Cub [Welp] has been widely announced as being the first Flemish horror film. While that description is quite deceptive, for all intents and purposes the advertisers do have a point. Jonas Govaerts' Cub is a pure-blooded slasher, a type of film our region hasn't really done before. While I went in with toned down expectations, the result was actually much better than I had expected. Slasher fans are in for a treat with this one.
On the Wallon side of Belgium, Fabrice du Welz' Calvaire and Benjamin Viré's Cannibal count as fully featured horror flicks. Flanders had some close calls with Linkeroever and Small Gods, great films but not exactly pure horror fare. There are also some underground cult films that might claim first place, but they are truly too insignificant to take into account. All of that changed when Govaerts (guitarist of The Hickey Underworld) decided that Flanders could do with a slasher flick.
Making a genre film is one thing, making it stand out from the crowd is a lot harder. There have been so many slasher flicks before that the genre is almost a parody of itself. And that's exactly where Govaerts got things right. The film is littered with small details (like the mask, the various forest traps, the focus on children) that make it just that little bit different from the million other slashers out there. Mind you that if you're not an avid horror fan, these nuances might pass right by you.
Welp takes us on a typical boy scouting trip (though not all Belgian boy scouting groups would be happy to hear that - some of them even tried to distance themselves from the film). A bunch of young kids and their mentors head out into the woods, where they set up camp to play a fun Halloween game. What they don't know is that darker forces are roaming the forest. Sam is the only one who notices something's off, but he is ridiculed by the other kids.
Govaerts' biggest accomplishment was getting Nicolas Karakatsanis on board as cinematographer. Karakatsanis is probably one of Belgian finest assets in the film industry right now, credits including Small Gods (directed by his brother), Rundskop, Linkeroever and The Drop. He has a way of making dark and gritty beautiful, exactly what a film like this needs. The setting and costumes are also top notch, the "welp" mask in particular is unique and (potentially) iconic.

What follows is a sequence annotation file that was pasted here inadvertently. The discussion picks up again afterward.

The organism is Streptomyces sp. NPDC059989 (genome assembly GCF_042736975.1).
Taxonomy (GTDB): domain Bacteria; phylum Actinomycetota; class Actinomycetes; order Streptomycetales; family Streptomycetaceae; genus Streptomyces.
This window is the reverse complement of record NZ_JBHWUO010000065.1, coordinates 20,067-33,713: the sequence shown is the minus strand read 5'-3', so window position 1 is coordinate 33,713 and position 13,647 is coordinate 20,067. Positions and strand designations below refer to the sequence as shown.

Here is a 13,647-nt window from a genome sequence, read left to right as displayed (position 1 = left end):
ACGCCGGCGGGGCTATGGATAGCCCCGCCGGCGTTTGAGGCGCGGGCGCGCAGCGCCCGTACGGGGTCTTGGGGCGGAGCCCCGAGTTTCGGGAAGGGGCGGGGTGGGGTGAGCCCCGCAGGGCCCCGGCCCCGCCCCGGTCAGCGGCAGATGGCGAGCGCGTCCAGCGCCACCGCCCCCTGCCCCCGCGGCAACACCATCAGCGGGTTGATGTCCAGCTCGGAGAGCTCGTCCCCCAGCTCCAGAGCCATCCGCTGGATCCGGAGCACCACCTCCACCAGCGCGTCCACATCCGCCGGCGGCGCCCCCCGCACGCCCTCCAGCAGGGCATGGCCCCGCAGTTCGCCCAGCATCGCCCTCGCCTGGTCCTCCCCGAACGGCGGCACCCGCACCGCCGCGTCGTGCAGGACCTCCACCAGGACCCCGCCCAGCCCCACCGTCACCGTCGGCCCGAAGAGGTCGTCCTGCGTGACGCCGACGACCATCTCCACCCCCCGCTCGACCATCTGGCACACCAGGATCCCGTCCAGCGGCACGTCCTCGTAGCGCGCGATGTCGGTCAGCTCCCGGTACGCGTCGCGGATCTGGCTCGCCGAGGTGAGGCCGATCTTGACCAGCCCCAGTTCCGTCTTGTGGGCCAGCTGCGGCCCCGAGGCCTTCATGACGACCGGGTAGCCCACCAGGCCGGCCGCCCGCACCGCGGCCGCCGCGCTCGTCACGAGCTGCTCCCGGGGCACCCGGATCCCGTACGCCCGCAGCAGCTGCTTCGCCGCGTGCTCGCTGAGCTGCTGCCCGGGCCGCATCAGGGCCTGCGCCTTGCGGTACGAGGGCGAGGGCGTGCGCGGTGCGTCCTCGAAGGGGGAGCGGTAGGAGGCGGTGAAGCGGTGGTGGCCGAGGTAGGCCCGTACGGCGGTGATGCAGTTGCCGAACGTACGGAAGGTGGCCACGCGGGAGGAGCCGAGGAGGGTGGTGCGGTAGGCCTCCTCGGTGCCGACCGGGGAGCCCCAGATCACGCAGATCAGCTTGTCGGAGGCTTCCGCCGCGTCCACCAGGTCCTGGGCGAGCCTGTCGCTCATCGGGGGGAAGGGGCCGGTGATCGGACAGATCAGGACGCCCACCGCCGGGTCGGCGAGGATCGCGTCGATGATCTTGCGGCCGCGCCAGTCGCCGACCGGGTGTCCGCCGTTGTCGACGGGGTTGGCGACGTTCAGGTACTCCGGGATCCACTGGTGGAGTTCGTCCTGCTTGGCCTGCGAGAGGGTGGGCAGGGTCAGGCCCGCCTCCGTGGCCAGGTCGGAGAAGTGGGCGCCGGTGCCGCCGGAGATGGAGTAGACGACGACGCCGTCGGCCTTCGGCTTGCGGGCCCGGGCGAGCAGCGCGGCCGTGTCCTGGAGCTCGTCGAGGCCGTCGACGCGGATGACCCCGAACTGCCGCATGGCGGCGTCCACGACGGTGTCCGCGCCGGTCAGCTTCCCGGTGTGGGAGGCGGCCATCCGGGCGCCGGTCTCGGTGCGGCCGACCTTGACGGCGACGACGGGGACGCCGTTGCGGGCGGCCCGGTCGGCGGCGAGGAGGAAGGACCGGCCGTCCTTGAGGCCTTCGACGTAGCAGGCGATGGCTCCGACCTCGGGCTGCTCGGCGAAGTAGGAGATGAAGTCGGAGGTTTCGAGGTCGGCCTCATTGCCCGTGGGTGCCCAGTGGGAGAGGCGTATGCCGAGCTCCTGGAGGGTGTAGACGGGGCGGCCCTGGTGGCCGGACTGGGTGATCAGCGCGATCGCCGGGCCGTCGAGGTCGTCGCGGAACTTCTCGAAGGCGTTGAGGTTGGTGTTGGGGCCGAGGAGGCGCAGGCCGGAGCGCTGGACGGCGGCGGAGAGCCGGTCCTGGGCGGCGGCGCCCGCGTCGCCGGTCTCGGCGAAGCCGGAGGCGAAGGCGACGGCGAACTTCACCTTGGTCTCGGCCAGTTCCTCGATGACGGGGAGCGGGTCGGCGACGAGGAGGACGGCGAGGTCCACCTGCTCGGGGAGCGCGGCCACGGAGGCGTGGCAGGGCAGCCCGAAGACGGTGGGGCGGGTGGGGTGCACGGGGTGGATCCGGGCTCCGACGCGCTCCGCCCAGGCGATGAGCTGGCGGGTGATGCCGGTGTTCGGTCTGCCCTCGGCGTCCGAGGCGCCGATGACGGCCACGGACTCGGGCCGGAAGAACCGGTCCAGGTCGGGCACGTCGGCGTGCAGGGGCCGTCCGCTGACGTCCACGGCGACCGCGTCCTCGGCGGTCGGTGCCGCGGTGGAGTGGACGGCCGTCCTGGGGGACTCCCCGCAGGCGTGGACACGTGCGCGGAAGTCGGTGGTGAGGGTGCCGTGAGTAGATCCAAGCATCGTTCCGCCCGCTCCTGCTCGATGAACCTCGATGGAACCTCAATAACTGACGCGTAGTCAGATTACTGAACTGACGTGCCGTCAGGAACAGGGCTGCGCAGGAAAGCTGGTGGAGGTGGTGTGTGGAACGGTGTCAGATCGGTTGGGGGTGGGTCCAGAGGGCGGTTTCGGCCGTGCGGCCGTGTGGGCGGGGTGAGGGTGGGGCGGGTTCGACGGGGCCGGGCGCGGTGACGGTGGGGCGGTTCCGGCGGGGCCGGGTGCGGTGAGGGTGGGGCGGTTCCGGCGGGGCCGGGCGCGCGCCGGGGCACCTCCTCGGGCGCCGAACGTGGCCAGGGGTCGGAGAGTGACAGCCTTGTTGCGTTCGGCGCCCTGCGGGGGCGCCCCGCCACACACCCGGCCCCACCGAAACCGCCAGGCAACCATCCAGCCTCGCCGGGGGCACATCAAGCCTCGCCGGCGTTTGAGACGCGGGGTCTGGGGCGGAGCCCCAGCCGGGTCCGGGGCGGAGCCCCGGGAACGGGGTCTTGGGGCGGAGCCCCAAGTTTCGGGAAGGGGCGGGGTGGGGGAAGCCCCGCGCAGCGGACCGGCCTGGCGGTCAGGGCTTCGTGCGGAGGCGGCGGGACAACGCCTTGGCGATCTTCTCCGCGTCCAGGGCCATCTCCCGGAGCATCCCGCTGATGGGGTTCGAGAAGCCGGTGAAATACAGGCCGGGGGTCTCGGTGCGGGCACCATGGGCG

Having a professional musician as a director is a pretty big advantage for a film. Horror films benefit greatly from a strong score and Welp has some pretty classy music to crank up to tension. Build-ups in particular are moody and dense, creating a laden atmosphere that pushes you all the way back into your seat. It may not be the most memorable or original score, but at least it's a damn effective one and it's applied with minute precision.
The performances are a little hit and miss, but the lead roles are all good. Titus De Voogdt (Small Gods, Any Way the Wind Blows, Ben X) is one of Belgian's finer talents, Maurice Luyten did an amazing job as Sam. It's not easy finding a good kid actor for a role like this, but he more than held his own. The other kid actors aren't as great and Aerts and Bosmans aren't exactly prize material either, but overall the cast more than suffices.
Welp is a slasher, plain and simple. There aren't any big surprises, no amazing plot twists, no visionary ideas that make you question the essence of cinema. But there are some little things that might still surprise the hardened fans out there. There's a killing involving a truck you won't see easily in other slashers (especially American ones), the bad guys aren't as conventional and there's some underlying dark humor that gives the film a slight twist. Nothing earth-shattering, but enough to make it stand out.
With his first feature, Govaerts delivers a rock solid genre film. It's tense and moody, never too gory, beautifully shot, aptly scored and generally well-directed. If you're not into slashers than it's probably just another horror flick without anything to set it apart, but genre fans will know better. It'll be interesting to see where Govaerts will go from here, but Welp is a film they won't be able to take from him ever again. Flanders has its first slasher film, and it's a good one.